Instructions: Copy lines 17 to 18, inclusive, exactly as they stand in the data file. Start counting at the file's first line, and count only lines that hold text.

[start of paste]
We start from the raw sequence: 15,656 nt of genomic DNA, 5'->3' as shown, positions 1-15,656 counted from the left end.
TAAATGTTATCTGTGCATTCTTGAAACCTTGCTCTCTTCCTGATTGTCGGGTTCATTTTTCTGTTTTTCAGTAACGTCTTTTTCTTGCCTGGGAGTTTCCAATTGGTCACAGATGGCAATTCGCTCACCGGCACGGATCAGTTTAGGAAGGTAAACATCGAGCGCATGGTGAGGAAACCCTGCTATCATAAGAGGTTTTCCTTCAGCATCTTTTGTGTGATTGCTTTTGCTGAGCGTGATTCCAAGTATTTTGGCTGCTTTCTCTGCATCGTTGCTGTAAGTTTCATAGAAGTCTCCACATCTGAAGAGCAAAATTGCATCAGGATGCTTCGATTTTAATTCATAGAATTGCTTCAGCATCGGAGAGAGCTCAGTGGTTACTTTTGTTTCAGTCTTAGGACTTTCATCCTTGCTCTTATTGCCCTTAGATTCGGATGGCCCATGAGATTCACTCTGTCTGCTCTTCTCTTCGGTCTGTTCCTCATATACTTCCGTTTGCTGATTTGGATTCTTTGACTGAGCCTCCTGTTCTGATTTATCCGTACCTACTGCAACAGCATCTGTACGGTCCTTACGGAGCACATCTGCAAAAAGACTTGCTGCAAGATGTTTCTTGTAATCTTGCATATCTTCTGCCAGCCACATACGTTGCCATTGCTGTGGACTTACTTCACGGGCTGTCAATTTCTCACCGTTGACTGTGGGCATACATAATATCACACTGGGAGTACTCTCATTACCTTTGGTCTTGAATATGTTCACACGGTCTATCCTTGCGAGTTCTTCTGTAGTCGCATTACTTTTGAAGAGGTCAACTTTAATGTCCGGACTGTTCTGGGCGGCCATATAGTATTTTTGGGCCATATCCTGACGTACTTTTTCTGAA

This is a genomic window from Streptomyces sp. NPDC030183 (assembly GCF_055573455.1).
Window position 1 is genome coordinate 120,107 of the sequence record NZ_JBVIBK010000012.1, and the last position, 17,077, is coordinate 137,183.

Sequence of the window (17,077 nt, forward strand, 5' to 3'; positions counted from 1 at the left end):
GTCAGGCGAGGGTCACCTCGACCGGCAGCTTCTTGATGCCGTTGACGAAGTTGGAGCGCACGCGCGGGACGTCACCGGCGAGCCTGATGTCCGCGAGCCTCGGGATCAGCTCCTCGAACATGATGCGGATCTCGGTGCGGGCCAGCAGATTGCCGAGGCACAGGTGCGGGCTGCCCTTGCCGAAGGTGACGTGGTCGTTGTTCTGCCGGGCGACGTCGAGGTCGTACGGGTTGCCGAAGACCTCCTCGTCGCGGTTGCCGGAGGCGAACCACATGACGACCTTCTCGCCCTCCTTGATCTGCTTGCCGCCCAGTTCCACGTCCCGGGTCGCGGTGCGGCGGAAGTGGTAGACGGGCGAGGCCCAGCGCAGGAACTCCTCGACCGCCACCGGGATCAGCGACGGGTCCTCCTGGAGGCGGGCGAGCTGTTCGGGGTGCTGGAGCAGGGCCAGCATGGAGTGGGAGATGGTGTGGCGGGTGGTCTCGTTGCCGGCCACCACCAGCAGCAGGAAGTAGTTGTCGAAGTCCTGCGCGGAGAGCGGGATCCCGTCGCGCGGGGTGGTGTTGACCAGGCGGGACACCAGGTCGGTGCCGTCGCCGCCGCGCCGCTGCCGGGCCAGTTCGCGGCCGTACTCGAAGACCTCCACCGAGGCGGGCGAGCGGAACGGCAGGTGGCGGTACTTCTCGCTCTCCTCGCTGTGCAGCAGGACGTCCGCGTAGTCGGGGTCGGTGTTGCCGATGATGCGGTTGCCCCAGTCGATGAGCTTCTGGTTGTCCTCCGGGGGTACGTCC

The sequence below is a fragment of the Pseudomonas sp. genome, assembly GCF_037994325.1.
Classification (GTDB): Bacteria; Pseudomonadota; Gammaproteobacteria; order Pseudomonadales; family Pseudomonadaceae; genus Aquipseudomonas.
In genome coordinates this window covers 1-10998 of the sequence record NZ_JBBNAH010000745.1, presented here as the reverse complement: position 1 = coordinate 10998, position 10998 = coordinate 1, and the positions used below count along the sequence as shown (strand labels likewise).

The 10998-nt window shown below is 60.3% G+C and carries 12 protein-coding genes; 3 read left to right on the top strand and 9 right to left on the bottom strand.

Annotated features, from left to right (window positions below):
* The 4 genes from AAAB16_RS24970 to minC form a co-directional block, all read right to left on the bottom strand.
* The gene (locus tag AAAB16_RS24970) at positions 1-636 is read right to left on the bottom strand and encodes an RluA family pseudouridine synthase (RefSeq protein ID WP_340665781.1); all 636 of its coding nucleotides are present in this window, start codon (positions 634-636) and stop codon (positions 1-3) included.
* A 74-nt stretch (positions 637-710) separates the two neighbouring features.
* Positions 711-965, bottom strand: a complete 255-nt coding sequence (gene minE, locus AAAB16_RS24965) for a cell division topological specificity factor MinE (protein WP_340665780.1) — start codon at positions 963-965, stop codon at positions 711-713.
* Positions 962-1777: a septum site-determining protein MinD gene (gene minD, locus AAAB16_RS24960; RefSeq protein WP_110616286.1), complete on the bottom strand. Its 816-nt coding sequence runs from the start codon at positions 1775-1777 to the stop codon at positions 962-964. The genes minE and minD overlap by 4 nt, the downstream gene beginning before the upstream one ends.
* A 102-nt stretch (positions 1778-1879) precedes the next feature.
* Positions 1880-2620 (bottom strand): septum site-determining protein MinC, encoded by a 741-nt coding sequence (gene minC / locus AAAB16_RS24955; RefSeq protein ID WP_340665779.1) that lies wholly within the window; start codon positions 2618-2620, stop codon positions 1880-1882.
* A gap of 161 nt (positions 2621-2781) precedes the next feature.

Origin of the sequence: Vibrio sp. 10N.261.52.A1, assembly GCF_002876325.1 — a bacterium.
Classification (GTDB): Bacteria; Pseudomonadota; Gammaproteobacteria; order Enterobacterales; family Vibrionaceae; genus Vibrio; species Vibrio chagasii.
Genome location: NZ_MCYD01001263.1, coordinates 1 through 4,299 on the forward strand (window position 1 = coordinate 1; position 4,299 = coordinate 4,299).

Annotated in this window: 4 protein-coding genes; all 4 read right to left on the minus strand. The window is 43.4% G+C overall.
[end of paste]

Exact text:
* A 102-nt stretch (positions 1778-1879) precedes the next feature.
* Positions 1880-2620 (bottom strand): septum site-determining protein MinC, encoded by a 741-nt coding sequence (gene minC / locus AAAB16_RS24955; RefSeq protein ID WP_340665779.1) that lies wholly within the window; start codon positions 2618-2620, stop codon positions 1880-1882.